Shamefully, it has taken a TV star Jamie Oliver – to reveal to us why domestic science lessons might be quite a good idea. Kitchens are back, at least in theory. How Music Works is so bracingly good that it is just possible that its presenter is about to do the same for those rackety glockenspiels on which, in 1983, I learned my 12-bar blues. If he does, a generation will owe him a great debt. As for you, Miss Dorothy B Gyte, I think of you often – and metaphorically rap my own knuckles.’
Emma Perry in Time Out, November 15-22 2006:
We’re used to seeing informative television programmes about history, art and music, but we’re less used to watching actual theory. Occasionally it rears its’ head on late night Open University slots – butduring prime-time……on Channel 4? It sounds pretty groundbreaking. And who’d have thought that what’s essentially a lesson would be so riveting? Did Howard Goodall get Derren Brown to bend the minds of C4 bosses? ‘Channel 4 should be offering alternatives during prime-time,’says Goodall. ‘I sit down with my family and watch ‘Strictly Come Dancing’ and ‘The X Factor’ and – I don’t mean to be pretentious – what comes across is that with anything to do with music, there’s quite a lot to learn.
Goodall’s series starts with melody, explaining that most popular tunes are based on the pentatonic scale, which is common to all cultural groups, even though the Western scale has 12 notes while Chinese and Indian scales have 24. Crucially, he gives us a visual analogue of the ‘shapes’ of these structures by using his trusty piano and, er, ladders (no he’s not climbing them). Goodall is keen to stress that theory belongs to all music. ‘It’s dangerous to think that all complicated aspects of music belong to classical,’ he says. ‘ There’s not much dissection of popular music, because a lot of people think it will kill the magic; they prefer to think of it as mysterious. But knowing some of the theory might help us to enjoy all music more.’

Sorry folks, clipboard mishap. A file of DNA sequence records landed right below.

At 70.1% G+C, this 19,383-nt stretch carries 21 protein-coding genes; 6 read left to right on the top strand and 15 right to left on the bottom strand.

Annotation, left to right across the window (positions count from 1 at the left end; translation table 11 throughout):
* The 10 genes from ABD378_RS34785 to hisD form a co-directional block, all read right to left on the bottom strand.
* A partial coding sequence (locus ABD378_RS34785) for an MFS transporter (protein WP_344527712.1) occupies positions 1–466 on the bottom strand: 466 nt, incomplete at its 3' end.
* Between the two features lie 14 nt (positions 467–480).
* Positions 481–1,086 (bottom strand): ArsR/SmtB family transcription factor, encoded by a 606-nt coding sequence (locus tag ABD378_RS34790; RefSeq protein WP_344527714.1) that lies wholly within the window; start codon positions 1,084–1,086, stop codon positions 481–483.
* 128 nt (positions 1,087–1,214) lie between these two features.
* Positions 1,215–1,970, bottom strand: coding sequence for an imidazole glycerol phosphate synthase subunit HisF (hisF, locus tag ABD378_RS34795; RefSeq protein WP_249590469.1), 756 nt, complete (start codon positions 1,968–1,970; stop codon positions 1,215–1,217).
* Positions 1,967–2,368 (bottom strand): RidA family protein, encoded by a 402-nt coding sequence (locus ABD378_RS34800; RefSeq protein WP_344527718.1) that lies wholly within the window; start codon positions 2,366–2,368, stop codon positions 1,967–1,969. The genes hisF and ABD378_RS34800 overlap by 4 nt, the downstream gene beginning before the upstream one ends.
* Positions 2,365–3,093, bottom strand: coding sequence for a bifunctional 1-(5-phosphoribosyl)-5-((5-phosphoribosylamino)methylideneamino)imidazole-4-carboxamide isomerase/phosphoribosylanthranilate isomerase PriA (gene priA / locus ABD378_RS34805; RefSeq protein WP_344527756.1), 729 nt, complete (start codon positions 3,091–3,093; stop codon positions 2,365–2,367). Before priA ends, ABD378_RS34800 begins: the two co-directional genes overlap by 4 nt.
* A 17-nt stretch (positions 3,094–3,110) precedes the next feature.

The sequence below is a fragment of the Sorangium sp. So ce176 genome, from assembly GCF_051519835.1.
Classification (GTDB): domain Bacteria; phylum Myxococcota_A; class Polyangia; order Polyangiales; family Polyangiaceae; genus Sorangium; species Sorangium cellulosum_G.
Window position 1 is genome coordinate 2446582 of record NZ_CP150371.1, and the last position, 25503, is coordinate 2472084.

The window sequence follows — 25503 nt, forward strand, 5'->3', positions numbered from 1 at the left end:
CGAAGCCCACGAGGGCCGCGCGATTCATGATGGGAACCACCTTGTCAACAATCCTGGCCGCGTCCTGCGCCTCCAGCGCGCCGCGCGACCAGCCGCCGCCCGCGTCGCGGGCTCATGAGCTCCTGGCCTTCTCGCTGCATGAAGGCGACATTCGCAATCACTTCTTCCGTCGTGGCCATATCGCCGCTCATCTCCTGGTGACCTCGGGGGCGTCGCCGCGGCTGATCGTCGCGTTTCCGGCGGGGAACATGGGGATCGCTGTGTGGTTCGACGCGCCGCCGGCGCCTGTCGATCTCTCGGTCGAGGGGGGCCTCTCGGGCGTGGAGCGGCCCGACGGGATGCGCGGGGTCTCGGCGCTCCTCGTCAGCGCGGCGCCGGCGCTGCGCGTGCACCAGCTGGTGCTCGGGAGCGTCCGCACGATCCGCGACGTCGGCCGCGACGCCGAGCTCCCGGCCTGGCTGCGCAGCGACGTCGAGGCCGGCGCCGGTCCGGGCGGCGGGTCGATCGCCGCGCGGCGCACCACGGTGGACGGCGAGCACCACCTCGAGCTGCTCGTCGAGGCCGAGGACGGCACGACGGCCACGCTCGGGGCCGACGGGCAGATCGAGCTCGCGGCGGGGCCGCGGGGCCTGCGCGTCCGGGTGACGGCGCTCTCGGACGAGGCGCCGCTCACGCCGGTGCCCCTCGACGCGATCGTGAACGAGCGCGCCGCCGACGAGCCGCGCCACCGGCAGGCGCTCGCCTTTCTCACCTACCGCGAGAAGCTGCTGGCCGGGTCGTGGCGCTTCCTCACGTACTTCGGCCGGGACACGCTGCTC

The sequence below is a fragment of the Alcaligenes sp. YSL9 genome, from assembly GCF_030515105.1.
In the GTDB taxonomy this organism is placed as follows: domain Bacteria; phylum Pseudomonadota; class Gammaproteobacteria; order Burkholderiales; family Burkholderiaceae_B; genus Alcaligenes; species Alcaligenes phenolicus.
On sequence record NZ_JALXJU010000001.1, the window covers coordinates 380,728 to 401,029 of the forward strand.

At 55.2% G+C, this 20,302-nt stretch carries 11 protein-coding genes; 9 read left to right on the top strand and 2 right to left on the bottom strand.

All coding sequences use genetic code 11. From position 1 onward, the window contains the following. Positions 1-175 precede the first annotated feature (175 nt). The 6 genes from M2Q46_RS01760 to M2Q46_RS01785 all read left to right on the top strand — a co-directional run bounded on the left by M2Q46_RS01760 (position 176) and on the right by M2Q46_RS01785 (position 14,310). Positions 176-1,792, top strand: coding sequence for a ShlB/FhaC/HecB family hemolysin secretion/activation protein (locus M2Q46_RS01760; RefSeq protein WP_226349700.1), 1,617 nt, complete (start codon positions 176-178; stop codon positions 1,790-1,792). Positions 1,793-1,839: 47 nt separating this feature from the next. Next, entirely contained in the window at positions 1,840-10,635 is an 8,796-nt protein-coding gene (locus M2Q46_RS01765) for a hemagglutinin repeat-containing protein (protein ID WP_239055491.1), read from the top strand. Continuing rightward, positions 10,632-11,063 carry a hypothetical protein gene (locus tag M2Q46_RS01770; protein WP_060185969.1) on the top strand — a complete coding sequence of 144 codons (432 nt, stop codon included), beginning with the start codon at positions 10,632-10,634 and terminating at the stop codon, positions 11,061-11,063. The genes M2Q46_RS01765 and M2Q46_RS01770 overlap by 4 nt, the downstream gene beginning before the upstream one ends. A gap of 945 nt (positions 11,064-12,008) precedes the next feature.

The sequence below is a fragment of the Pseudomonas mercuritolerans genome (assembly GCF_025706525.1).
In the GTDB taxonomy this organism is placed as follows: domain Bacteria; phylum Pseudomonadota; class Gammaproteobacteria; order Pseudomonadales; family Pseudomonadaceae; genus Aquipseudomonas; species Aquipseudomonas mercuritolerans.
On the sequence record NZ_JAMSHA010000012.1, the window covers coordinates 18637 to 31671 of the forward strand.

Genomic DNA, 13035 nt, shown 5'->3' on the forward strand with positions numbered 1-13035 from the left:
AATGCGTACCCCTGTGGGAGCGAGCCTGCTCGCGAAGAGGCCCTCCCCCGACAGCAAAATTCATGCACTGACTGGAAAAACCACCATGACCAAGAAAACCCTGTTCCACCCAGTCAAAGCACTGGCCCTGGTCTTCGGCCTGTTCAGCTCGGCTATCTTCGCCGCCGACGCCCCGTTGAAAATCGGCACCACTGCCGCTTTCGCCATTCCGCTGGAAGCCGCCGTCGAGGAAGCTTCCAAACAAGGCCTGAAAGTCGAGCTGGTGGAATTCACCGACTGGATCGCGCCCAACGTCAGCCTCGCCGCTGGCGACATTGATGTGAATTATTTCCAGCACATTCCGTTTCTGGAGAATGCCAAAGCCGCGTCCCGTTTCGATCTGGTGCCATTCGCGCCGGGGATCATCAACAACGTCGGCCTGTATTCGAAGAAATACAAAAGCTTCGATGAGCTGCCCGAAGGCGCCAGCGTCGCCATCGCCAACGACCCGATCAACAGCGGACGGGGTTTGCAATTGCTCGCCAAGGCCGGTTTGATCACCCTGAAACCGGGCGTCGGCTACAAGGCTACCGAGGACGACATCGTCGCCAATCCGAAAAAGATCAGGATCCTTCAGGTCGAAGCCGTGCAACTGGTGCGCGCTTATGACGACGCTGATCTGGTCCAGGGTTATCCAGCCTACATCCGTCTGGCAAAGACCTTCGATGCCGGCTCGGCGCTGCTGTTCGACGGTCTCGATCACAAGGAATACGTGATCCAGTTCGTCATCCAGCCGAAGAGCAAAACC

What’s great about this series (apart from Goodall’s passion and ability to simplify complicated concepts) is that it creates a level playing field for all music, reminding us that no one form is better than another; there is genius and rubbish in all categories. ‘I like to jump promiscuously from style to style because you’ll find the same techniques in surprising places’ says Goodall. The series also makes you listen to things with a fresh ear. When Goodall plays ‘Bridge Over Troubled Water’ at the end of this weeks’ opener, for example having explained that its’ influences come from all over the place, it suddenly loses all those associations of your dad’s friends in sheepskins sitting around after bible study and trying to get with it (or insert own memory here).
The next three episodes of the series look at harmony, rythm and bass, with Goodall explaining how traditions and quirks have developed. ‘What would be great is if we could start again with the terminology,’ he says ‘ A lot of it is very misleading. A semitone isn’t a semi-anything, it’s just a note. An octave comes from the Latin for eight but is actually 12 semitones. And the word interval is usually used in association with time passing, rather than space, so it’s an odd term to use. When scientists made up computer language, they thought about appropriate terminology. They wanted a word for something that was less than a byte, so they called it a nibble. It makes sense.’
Caitlin Moran in The Times Monday 20th November:
As if to prove just what you can achieve in an hour, Howard Goodall and his fine How Music Works (Saturday, Channel 4) managed, this week, to run even the dimmest (me) through the mechanics of melody, scale and tone in 60 minutes flat. Pentatonic, Aeloian, Dorian, Diatonic, Phrygian — not only could the viewer finally identify what scale Razorlight operate in before dismissing them as idiots in thermals honking about nothing; but garner a good run in Scrabble, to boot.
Goodall is an engaging host — clever, posh, unafraid to suddenly start singing Christian plainsong in the middle of a sentence, which is always the mark of a superior man. The shared DNA of Tudor song and the blues — it’s all about bending the notes — was revealed with a witty flourish; likewise the observation that the classic Broadway musicals are, by and large, based on Jewish klezmer music. The story of melody and scale between 1400 and 1900 — one where the “landscape widens” with each innovation of scale — was told with the same breathless joy that others would describe the space race, or the development of modern medicine.
And of course, throughout — whether it was the classical exploitation of the diatonic scale, or Vaughan Williams bringing the grandeur of an orchestra to folk music — you were thinking: “Wow! When the Beatles come along in either 200 or 60 years, as the case may be, they’re going to love using all these innovations to write Tomorrow Never Knows andPenny Lane. Paul’s going to freak! Thank God all these other guys put in all the legwork beforehand!”
Caitlin Moran in The Times 11th December: